Thursday, June 6, 2013
The old Big Three versus the new Big Three. The Spurs big three of Tim Duncan, Tony Parker, and Manu Ginobli are three for three in NBA Finals. The Heat's big three of LeBron James, Dwyane Wade, and Chris Bosh are one for two and looking to repeat as champions. The Spurs are back in the Finals for the first time since 2007, and for the first team this group is facing the Eastern Conference's #1 seed in the championship. San Antonio hasn't played in a week and a half, after sweeping the Grizzlies in four. They have been dominant in the playoffs, winning twelve of their fourteen games. Miami is coming off a physical, grueling seven game series with the Indiana Pacers. Will the younger team be too beat up, while the older, veteran team will feel rested? Or will it work the opposite way, where the Heat will remain firing on all cylinders, while the Spurs look rusty?
The most critical player in this series is someone you probably wouldn't think of, Spurs SF Kawhi Leonard. It will be Leonard's responsibility to try to guard LeBron James. Leonard won't be the only one who guards James, but he will get the bulk of the responsibility. Now, you don't really guard James, as his size and strength make that impossible, but you can try to slow him down a bit and not allow him to drive the lane at will. Leonard is a strong defender and will give James a lot more problems on defense than the Pacers Paul George was able to. James saved the Heat against Indiana when Wade and Bosh could do nothing. If Wade and Bosh struggle like that again, it may not be a slam dunk that James can dominate this series, like he did against Indiana. Another interesting matchup battle will be what the Heat do to guard Parker. Parker was unconscious against the Grizzlies and you figure going straight up against Mario Chalmers would give the Spurs a major advantage. I expect the Heat to throw James on Parker late in games, as they have done in the past against electric point guards, such as the Bulls Derrick Rose. Backup point guards are Gary Neal for the Spurs and Norris Cole for the Heat. Both provide pretty steady play off the bench, and while obviously not as good as the guys in front of them, they are at least serviceable. At shooting guard the Heat have Wade and Ray Allen, while the Spurs start Danny Green and bring Manu Ginobli off the bench. Green has earned that starting role by playing good defense and hitting his shots. Green is a 45% shooter and a 43% shooter from three point land. When him and Allen are on the court you may just see them trade three pointers. It didn't get talked about much because the Spurs swept the series, but Ginobli did not play very well. Now some of that can be attributed to having one of the league's best defenders, Tony Allen on him. Wade is not as good a defender and is also hobbled with injuries. Wade stepped up his play in Game 7 but for most of these playoffs he has been a non-entity. It will be interesting to watch to see what kind of series he has in the Finals, and if he can find his offensive groove a bit more.
The Heat's lack of size really came back to bite them in the Pacers series. Against the Spurs it will be a bit of an issue but not nearly as big as one, no pun intended. Obviously, Duncan is a fantastic player and Udonis Haslem and the Birdman Chris Andersen will have their hands full with him. But beyond Duncan, none of the Spurs other bigs are that imposing. Tiago Splitter can block some shots but he isn't a presence on the boards. Boris Diaw, is a decent defender, but not someone that can change a series. It is mystifying to me how DaJuan Blair has fallen out of favor with Popovich. Maybe Pop will give him some more playing time in this series to take advantage of the Heat's lack of size. The Heat's Shane Battier started losing minutes as the Conference Finals went one and it is kind of hard to see what his role will be in this series. Maybe when Matt Bonner is on they can stick Battier on him, as Bonner isn't very athletic and really just a threat from three point range. Bosh had a terrible series against Indiana, but this series sets up nicely for him. If he wants to, I think he can battle Splitter inside and not have to merely settle for jumpers. Bosh has no excuse to struggle in this series, and he needs to definitely make more of an impact on the glass playing a Spurs team that isn't a strong rebounding team.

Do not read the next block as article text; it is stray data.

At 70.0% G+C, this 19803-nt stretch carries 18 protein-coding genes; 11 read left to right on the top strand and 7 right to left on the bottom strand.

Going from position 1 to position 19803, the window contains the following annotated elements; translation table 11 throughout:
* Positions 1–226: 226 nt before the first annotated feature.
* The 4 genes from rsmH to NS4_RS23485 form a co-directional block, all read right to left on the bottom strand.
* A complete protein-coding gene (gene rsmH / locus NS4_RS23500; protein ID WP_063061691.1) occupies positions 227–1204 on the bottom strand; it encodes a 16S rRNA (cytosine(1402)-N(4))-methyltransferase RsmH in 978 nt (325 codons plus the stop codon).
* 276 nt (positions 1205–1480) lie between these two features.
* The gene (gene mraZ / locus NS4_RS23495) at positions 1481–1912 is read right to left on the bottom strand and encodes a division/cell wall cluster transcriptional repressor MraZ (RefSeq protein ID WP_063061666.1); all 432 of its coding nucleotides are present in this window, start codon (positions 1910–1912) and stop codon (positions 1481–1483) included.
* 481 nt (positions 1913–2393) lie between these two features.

The 2-3-2 format is employed for the NBA Finals and is a huge part of this series. The team with homecourt advantage is basically guaranteed of winning the series if they go into Game 6 up 3-2. It is next to impossible for a road team to win the last two games on their opponent's home court. I think that rather than looking rested, the Spurs will look rusty in Game 1 and the Heat will win comfortably. In Game 2, the Spurs will have their legs back and will knock off Miami to tie the series up. It is in San Antonio where I think the Heat will take control of the series by winning two out of three in San Antonio. That will set up Game 6 in Miami, where the Heat will close things out, with LeBron James once again winning Finals MVP. While I think the Spurs are a better team than the Pacers, matchup wise, they are much more favorable for Miami to face than Indiana was. Their advantages, such as having Parker at point, can be mitigated by Miami, who can put James on him. I don't buy Splitter or Diaw as being difference makers like Roy Hibbert and David West were, which will allow Bosh to have a much better series. The Spurs would be adding another championship had the Pacers advanced, but against Miami, I don't think they have the players needed to knock off the Heat. LeBron will take home his second straight title and all the talk next season will be about the Heat going for a three-peat.
Prediction: Heat over Spurs, 4-2